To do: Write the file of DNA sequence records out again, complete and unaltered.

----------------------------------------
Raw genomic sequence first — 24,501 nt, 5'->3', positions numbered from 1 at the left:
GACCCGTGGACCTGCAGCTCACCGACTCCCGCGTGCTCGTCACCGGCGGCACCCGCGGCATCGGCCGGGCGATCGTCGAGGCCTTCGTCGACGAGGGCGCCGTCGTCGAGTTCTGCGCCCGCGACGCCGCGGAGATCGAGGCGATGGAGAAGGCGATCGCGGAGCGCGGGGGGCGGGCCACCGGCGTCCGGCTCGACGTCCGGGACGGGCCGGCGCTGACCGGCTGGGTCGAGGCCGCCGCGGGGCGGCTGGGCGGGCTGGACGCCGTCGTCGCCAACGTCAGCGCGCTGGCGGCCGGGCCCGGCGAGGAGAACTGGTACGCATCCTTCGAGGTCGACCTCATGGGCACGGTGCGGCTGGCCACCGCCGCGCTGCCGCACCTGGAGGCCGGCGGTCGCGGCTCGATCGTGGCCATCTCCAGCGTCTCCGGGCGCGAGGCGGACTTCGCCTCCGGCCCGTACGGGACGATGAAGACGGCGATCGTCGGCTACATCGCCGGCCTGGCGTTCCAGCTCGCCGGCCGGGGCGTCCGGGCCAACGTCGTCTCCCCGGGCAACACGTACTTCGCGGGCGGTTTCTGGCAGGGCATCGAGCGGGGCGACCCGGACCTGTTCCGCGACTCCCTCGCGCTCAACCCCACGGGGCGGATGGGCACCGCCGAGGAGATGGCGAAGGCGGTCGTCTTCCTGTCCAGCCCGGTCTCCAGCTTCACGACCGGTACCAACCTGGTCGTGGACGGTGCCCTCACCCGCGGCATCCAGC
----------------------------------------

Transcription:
Raw genomic sequence first — 24,501 nt, 5'->3', positions numbered from 1 at the left:
GACCCGTGGACCTGCAGCTCACCGACTCCCGCGTGCTCGTCACCGGCGGCACCCGCGGCATCGGCCGGGCGATCGTCGAGGCCTTCGTCGACGAGGGCGCCGTCGTCGAGTTCTGCGCCCGCGACGCCGCGGAGATCGAGGCGATGGAGAAGGCGATCGCGGAGCGCGGGGGGCGGGCCACCGGCGTCCGGCTCGACGTCCGGGACGGGCCGGCGCTGACCGGCTGGGTCGAGGCCGCCGCGGGGCGGCTGGGCGGGCTGGACGCCGTCGTCGCCAACGTCAGCGCGCTGGCGGCCGGGCCCGGCGAGGAGAACTGGTACGCATCCTTCGAGGTCGACCTCATGGGCACGGTGCGGCTGGCCACCGCCGCGCTGCCGCACCTGGAGGCCGGCGGTCGCGGCTCGATCGTGGCCATCTCCAGCGTCTCCGGGCGCGAGGCGGACTTCGCCTCCGGCCCGTACGGGACGATGAAGACGGCGATCGTCGGCTACATCGCCGGCCTGGCGTTCCAGCTCGCCGGCCGGGGCGTCCGGGCCAACGTCGTCTCCCCGGGCAACACGTACTTCGCGGGCGGTTTCTGGCAGGGCATCGAGCGGGGCGACCCGGACCTGTTCCGCGACTCCCTCGCGCTCAACCCCACGGGGCGGATGGGCACCGCCGAGGAGATGGCGAAGGCGGTCGTCTTCCTGTCCAGCCCGGTCTCCAGCTTCACGACCGGTACCAACCTGGTCGTGGACGGTGCCCTCACCCGCGGCATCCAGC